By Father Jacob Dankasa
Special to The Texas Catholic
One of the hardest virtues to practice is forgiveness. It’s even more difficult when we consider the different degrees of hurt and pain we have to endure when we are offended. The difficulty in forgiveness arises mostly because of human anger and resentment, which are often long-lasting in the human mind. These lingering feelings of anger and resentment make it harder to forgive.
Jonah Paquette, the author of Real Happiness, defines forgiveness as the “conscious effort to let go of anger and resentment towards a person or a group who has harmed you. It means liberating ourselves from motivations for revenge or avoidance, regardless of whether or not the other person may deserve it.” Forgiveness is hard because most of the time we think of it as doing a favor to the offender when we forgive. Consequently, when the offender does not come forward to seek forgiveness, we hold onto anger and resentment.
Anger and resentment are the prisons that cage our hearts and minds. When we hold on to anger and resentment, we are locked in the prison of emotional distress that ignites our desire for revenge and vengeance. This only hurts our emotional state more. And such an emotional state can negatively impact our physical wellbeing. Nelson Mandela stated, “Resentment is like drinking poison and then hoping it will kill your enemies.” If we don’t forgive, we’ll remain in our prison of emotional trauma while those who hurt us are living normal lives. But when we forgive, we set our hearts and minds free.
I am not naive to the pain and hurt that some people have to endure as a result of offenses committed against them. As a priest, I have heard stories from people who have narrated ills committed against them by spouses, friends or others. Some of the stories and the immensity of the hurt inflicted are so grievous that sometimes it’s really hard for me to simply tell the person to forgive. But after all is said and done, the only path to emotional well-being seems to be the hardest path — forgiveness. Like many virtues, forgiveness needs to be learned and practiced, and it is a process of healing that occurs gradually in the human heart and mind.
Forgiveness will not suddenly take away the severity of the pain caused to you. It may not quickly fix the problem; it may not necessarily lead to reconciliation, or even make you forget the pain. But it may help free you from the prison in which the quest for revenge or vengeance places you. This is a prison that incarcerates your heart and mind with anger and resentment which can further worsen your emotional trauma. Again, forgiveness is not about the other person — it’s about you. When Nelson Mandela was released from prison, he recognized the need to release his heart and mind from another type of prison — an emotionally self-inflicted prison that he would have put himself in if he had nurtured anger and resentment against those who took away almost three decades of his life. With his newly found influence, he could have used that anger to punish his jailers, but he consciously chose a different path. He stated, “As I walked out the door toward the gate that would lead to my freedom, I knew if I didn’t leave my bitterness and hatred behind, I’d still be in prison.” He didn’t want to be physically free, yet emotionally imprisoned, due to the desire for revenge and vengeance.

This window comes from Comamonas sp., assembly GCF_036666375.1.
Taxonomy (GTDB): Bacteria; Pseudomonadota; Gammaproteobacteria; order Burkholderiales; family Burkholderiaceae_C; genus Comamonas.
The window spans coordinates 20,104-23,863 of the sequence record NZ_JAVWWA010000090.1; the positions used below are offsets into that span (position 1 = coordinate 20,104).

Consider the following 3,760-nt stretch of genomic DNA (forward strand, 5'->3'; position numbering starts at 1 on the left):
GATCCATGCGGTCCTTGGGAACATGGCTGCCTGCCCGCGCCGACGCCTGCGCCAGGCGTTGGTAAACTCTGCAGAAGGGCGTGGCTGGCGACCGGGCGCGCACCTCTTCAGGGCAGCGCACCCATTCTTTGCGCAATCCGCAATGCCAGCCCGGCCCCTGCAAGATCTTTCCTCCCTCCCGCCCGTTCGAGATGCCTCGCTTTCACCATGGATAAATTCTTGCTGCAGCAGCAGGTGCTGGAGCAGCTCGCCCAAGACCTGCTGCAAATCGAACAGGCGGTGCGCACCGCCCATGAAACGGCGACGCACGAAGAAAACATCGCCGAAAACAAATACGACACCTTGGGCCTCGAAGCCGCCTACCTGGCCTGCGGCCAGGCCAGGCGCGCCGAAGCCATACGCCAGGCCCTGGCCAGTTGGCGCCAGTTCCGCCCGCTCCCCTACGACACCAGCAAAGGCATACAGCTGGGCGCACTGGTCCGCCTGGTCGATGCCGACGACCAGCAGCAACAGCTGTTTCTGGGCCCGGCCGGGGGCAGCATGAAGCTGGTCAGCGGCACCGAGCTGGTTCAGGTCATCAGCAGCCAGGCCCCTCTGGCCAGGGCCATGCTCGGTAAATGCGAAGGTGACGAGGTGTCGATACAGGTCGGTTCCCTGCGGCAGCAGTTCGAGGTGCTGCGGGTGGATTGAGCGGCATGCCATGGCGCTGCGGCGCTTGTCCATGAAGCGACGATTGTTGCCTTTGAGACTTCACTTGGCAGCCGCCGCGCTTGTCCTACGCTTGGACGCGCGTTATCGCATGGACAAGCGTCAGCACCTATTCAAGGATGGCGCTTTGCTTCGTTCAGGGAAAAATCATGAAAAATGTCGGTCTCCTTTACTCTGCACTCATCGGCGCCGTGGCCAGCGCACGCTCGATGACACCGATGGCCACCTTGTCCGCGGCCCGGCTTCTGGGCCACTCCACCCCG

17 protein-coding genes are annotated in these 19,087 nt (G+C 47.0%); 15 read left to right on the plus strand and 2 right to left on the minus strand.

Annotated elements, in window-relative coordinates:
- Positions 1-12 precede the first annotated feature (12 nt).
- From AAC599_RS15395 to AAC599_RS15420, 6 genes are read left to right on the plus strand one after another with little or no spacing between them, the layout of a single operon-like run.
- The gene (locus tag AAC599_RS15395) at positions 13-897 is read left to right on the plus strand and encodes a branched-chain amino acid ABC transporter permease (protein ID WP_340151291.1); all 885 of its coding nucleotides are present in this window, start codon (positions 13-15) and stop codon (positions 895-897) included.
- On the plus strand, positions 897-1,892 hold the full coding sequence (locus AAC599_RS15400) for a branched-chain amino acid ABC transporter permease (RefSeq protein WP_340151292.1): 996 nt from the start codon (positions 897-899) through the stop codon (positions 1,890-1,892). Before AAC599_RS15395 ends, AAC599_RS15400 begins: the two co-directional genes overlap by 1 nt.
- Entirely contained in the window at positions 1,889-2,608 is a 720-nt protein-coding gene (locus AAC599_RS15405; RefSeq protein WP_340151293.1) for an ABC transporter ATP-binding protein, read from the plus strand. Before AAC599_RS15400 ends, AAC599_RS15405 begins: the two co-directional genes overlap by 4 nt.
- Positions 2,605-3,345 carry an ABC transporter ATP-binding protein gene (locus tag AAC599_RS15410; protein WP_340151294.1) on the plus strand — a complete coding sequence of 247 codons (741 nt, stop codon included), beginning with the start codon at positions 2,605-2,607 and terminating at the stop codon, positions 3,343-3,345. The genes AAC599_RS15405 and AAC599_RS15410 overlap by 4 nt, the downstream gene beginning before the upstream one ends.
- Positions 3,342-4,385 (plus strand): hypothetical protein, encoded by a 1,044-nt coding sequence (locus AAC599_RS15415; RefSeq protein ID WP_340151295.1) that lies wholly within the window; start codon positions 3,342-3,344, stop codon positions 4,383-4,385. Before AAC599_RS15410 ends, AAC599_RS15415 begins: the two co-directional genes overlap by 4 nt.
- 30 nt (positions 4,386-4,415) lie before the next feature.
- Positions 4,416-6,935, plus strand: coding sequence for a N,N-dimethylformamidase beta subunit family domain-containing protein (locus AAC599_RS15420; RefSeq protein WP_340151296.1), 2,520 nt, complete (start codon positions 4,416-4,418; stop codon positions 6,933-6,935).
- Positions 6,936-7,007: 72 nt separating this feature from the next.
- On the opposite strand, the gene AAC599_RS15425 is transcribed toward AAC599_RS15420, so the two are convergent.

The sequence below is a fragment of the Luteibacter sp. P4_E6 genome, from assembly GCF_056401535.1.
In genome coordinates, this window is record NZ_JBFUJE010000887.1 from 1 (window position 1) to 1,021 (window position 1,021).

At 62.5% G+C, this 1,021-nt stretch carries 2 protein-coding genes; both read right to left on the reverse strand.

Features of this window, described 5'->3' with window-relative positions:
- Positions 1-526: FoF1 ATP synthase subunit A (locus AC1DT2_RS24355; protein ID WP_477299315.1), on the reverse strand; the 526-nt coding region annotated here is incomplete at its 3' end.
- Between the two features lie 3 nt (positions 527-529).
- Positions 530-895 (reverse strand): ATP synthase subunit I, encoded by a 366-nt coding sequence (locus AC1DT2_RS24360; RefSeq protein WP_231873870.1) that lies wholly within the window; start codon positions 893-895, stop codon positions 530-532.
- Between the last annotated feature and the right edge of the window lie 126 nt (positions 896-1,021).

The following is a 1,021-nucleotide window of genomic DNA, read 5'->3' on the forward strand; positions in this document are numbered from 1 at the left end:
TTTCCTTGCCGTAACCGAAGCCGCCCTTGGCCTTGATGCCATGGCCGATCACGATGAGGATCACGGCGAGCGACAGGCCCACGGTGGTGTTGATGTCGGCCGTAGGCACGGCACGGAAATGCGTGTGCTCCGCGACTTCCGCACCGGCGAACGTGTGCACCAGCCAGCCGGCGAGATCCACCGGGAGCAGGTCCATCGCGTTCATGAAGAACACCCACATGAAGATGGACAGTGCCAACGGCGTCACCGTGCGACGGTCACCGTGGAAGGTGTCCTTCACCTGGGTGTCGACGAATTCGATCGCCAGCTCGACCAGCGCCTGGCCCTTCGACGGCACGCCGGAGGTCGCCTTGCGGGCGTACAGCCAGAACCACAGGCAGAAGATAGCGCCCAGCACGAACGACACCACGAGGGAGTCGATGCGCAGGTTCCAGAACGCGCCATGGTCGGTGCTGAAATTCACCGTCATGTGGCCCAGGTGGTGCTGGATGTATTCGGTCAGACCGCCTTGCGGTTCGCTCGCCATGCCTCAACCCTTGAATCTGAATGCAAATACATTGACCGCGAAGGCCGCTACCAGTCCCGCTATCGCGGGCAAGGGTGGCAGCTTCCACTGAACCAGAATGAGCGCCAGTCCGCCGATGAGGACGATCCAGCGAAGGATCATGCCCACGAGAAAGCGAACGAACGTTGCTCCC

Forgiveness is hard, but it is “doable” because it can be practiced and learned. Forgiveness heals the offended even more than the offender, who may not even be aware that he has been forgiven. Forgiveness is freedom from emotional trauma, from bitterness, from anger and from resentment. And as Lewis B. Smedes cited: “to forgive is to set a prisoner free and discover the prisoner was you.”
Father Jacob Dankasa is a parochial vicar at St. Elizabeth Ann Seton Catholic Church in Plano.